Once out of the campaign start, my focus tends to be more on individual NPCs who might have some other NPCs with them but I don't tend to think of them as parties.


I do make groups of npc's. 3.5 edition it was a bit of a process and time consuming. I used to have the party fight clones of themselves, or shadow creatures that had the same powers and abilities of the party. I did not need to make anything and the fight was tough. Players would run both their character and their monster. A few would nerf some of their attacks, while others would reliash in attacking another member of the party.

4E is easier. I thought on this site someone posted a book of npcs for download. It is more character classes and abilities. Mostly I steal monsters out of the MC on Wizards website. Looking for 8th level npcs I can search for some around that level and bump them a level up or down. i also like the companion rules for npcs that tag along with the party.

Mark Chance

Boingy! Boingy!
4. would you care to share some examples?

The Soft Corps (EL 16): Intelligent oozes led by a half-dragon svirfneblin!
* (CR 9) Blurblex, black pudding cleric 6
* (CR 9) Dolloppoli, advanced gelatinous cube barbarian 4
* (CR 9) Mublor, gray ooze rogue 5
* (CR 9) Xanumph, ochre jelly monk 4
* (CR 15) Frelbor Yandov, half-dragon (black)/half-svirfneblin rogue 3/illusionist 5/arcane trickster 4

Frost Ogres (EL 12):
* Frost Creature Template
* Ice Domain
* (CR 10) Oolwa, frost ogre cleric 6
* (C 4) Frost ogres (x6)

Nictoris, Naga Lich-Queen, and Her Lackeys (EL 22):
*(CR 20) Nictoris, dark naga lich dragon disciple 5/loremaster 5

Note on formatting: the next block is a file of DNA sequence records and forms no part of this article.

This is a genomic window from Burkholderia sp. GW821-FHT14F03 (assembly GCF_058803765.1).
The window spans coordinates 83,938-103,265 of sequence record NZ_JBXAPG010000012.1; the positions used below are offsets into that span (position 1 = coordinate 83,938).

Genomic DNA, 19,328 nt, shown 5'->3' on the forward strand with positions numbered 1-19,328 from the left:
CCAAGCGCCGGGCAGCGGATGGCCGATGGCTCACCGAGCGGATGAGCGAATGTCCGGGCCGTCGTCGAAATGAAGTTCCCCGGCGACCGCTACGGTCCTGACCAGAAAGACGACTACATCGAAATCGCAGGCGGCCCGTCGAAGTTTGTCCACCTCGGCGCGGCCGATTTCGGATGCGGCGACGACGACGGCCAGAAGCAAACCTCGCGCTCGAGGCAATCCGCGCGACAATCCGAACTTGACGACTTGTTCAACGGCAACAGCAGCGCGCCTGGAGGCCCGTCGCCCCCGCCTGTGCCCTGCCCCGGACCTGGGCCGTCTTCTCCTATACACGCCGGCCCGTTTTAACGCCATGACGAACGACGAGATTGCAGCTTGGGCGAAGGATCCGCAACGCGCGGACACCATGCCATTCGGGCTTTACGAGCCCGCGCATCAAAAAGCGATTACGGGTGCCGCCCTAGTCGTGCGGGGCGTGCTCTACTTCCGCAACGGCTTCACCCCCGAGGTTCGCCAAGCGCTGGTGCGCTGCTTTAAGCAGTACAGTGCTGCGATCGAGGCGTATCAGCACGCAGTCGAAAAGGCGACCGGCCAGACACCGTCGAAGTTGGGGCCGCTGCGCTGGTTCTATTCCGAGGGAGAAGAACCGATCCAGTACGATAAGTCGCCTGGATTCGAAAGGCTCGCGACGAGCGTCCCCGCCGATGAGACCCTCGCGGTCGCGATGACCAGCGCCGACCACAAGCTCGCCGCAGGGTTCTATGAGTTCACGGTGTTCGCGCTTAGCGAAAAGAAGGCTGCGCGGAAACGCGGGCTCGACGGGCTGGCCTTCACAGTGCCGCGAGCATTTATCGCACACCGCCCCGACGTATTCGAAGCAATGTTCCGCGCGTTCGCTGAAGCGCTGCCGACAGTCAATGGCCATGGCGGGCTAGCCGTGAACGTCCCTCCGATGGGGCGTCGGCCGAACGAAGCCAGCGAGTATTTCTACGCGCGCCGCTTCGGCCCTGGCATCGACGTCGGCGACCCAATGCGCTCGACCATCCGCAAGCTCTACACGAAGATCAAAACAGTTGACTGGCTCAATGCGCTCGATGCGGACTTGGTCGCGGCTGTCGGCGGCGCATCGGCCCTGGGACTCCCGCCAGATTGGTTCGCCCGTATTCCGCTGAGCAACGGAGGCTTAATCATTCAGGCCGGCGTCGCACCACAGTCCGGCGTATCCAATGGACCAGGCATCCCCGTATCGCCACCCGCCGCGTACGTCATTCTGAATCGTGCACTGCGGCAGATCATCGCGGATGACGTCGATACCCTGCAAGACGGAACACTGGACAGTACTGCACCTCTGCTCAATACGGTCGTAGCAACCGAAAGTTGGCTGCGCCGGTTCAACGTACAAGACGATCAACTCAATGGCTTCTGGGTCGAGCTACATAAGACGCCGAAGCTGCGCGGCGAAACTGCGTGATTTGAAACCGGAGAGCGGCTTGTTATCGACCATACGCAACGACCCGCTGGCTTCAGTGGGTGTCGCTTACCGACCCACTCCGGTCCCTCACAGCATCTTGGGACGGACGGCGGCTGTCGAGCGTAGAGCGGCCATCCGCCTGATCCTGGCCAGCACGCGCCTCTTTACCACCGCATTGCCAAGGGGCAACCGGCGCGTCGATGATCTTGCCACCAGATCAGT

*(CR 17) Grakk, advanced half-fiendish gray render
*(CR 17) Sskaltar, troglodyte wereconstrictor fighter 4/blackguard 8

The Hellfoot Clan (EL 7):
* (CR 1) Hellfoot Bandit (x6), fiendish halfling warrior 2
* (CR 4) Dagda Hellfoot, fiendish halfing warrior 4

The Mountain King (EL 14):
* (CR 13) The Mountain King, advanced phrenic gargoyle ravager 6
* (CR 7) The Mountain King's Personal Guard (x4), advanced gargoyle

Coven of Hags (EL 13):
* (CR 10) Brynhildr, annis hag sharklord 4
* (CR 10) Hildr, sea hag shugenja 6
* (CR 10) Sigrdrifa, green hag horizon walker 5

Streicher and Julia, Agents of Wastri (EL 19):
* (CR 17) Streicher, human rogue 7/evangelist 5/exemplar 5
* (CR 15) Julia, human cleric 1/paladin 5/warpriest 9
* (CR 9) Black glaives of Wastri, human cleric 1/monk 5/black glaive 3 (x10)
* Black Glaive of Wastri prestige class

Peace's Takers (EL 13):
* (CR 12) Peace Meilaender, human rogue 6/fighter 2/dervish 4
* (CR 8) Gilbert of the Changing Fist, human monk 1/transmuter 5/enlightened fist 2
* (CR 6) Ezekiel, human rogue 4/ranger 2
* (CR 6) Newark, half-vampire human rogue 3/fighter 2

The Tenebrous Templars, Servants of Orcus (EL 16):
* (CR 12) Ahsryel Wightspawn, swarm-shifter deathlock rogue5/lurking terror 3
* (CR 12) Aldesal Vobert, advanced choker cleric 5/assassin 4
* (CR 9) Blood-Caw, achaierai pious templar 4
* (CR 9) Chopsis, hieracosphinx divine crusader 4
* (CR 9) The Tongue of Orcus, doppelganger bard 2/evangelist 4
* (CR 10) Yohandi, hooded pupil human cleric 3/wizard 3/true necromancer 3 (including two ettin skeleton guards)

The Brain in a Jar (EL 12):
* (CR 10) Hfuhruhurr, advanced brain in a jar wilder 5
* (CR 8) Hfuhruhurr's Crystal Guardian
* (CR 8) Marmaros, gargoyle fighter 1/death's chosen 3

Lava Children Squad (EL 10):
* (CR 8) Tunk, lava child fighter 5
* (CR 3) Lava Children (x6)

The Winged Madness (EL 14):
* (CR 11) Citanul, the Winged Madness: Mad Savant Advanced Elite Manticore
* (CR 9) Flame Paragon Fire Bugbear Sorcerer 5
* (CR 6) Flame Paragon Fire Bugbear Ranger 2 (x2)
* (CR 3) Flame Paragon Fire Bugbear (x20)

The Scion Squad (EL 9):
* (CR 4) Wink Silvertongue, a half-elf beguiler with a fey bloodline.